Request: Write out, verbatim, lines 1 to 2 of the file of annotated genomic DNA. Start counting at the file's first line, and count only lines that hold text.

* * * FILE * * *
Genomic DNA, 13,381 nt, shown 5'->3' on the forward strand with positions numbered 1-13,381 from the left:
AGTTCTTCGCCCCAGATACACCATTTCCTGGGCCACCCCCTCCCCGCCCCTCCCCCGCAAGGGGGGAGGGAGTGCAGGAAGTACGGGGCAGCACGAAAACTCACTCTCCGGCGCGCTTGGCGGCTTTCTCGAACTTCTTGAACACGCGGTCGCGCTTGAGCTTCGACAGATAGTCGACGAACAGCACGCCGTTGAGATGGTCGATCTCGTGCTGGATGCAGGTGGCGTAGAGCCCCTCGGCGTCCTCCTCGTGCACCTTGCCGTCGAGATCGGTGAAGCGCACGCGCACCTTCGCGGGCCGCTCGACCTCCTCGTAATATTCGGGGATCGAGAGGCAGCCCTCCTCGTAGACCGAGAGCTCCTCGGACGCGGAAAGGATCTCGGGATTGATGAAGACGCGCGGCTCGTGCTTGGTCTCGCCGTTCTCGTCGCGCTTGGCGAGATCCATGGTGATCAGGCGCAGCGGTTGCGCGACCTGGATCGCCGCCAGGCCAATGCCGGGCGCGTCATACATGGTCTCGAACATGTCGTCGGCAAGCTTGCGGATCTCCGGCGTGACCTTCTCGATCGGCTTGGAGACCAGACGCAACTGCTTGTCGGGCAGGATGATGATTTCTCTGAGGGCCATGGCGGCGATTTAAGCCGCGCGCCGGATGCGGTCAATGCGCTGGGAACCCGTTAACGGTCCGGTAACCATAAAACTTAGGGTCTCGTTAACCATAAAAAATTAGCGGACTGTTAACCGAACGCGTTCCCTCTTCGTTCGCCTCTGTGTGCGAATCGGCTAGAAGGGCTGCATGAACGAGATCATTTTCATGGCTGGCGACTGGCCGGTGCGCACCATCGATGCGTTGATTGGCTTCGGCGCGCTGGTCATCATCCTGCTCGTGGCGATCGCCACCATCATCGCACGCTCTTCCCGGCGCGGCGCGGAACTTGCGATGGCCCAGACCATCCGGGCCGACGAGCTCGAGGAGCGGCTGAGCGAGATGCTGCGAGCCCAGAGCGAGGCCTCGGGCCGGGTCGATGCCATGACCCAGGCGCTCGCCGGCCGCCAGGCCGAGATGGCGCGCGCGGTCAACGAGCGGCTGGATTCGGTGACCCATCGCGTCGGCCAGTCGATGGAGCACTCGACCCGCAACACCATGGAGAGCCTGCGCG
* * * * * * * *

Genomic DNA, 13,381 nt, shown 5'->3' on the forward strand with positions numbered 1-13,381 from the left:
AGTTCTTCGCCCCAGATACACCATTTCCTGGGCCACCCCCTCCCCGCCCCTCCCCCGCAAGGGGGGAGGGAGTGCAGGAAGTACGGGGCAGCACGAAAACTCACTCTCCGGCGCGCTTGGCGGCTTTCTCGAACTTCTTGAACACGCGGTCGCGCTTGAGCTTCGACAGATAGTCGACGAACAGCACGCCGTTGAGATGGTCGATCTCGTGCTGGATGCAGGTGGCGTAGAGCCCCTCGGCGTCCTCCTCGTGCACCTTGCCGTCGAGATCGGTGAAGCGCACGCGCACCTTCGCGGGCCGCTCGACCTCCTCGTAATATTCGGGGATCGAGAGGCAGCCCTCCTCGTAGACCGAGAGCTCCTCGGACGCGGAAAGGATCTCGGGATTGATGAAGACGCGCGGCTCGTGCTTGGTCTCGCCGTTCTCGTCGCGCTTGGCGAGATCCATGGTGATCAGGCGCAGCGGTTGCGCGACCTGGATCGCCGCCAGGCCAATGCCGGGCGCGTCATACATGGTCTCGAACATGTCGTCGGCAAGCTTGCGGATCTCCGGCGTGACCTTCTCGATCGGCTTGGAGACCAGACGCAACTGCTTGTCGGGCAGGATGATGATTTCTCTGAGGGCCATGGCGGCGATTTAAGCCGCGCGCCGGATGCGGTCAATGCGCTGGGAACCCGTTAACGGTCCGGTAACCATAAAACTTAGGGTCTCGTTAACCATAAAAAATTAGCGGACTGTTAACCGAACGCGTTCCCTCTTCGTTCGCCTCTGTGTGCGAATCGGCTAGAAGGGCTGCATGAACGAGATCATTTTCATGGCTGGCGACTGGCCGGTGCGCACCATCGATGCGTTGATTGGCTTCGGCGCGCTGGTCATCATCCTGCTCGTGGCGATCGCCACCATCATCGCACGCTCTTCCCGGCGCGGCGCGGAACTTGCGATGGCCCAGACCATCCGGGCCGACGAGCTCGAGGAGCGGCTGAGCGAGATGCTGCGAGCCCAGAGCGAGGCCTCGGGCCGGGTCGATGCCATGACCCAGGCGCTCGCCGGCCGCCAGGCCGAGATGGCGCGCGCGGTCAACGAGCGGCTGGATTCGGTGACCCATCGCGTCGGCCAGTCGATGGAGCACTCGACCCGCAACACCATGGAGAGCCTGCGCG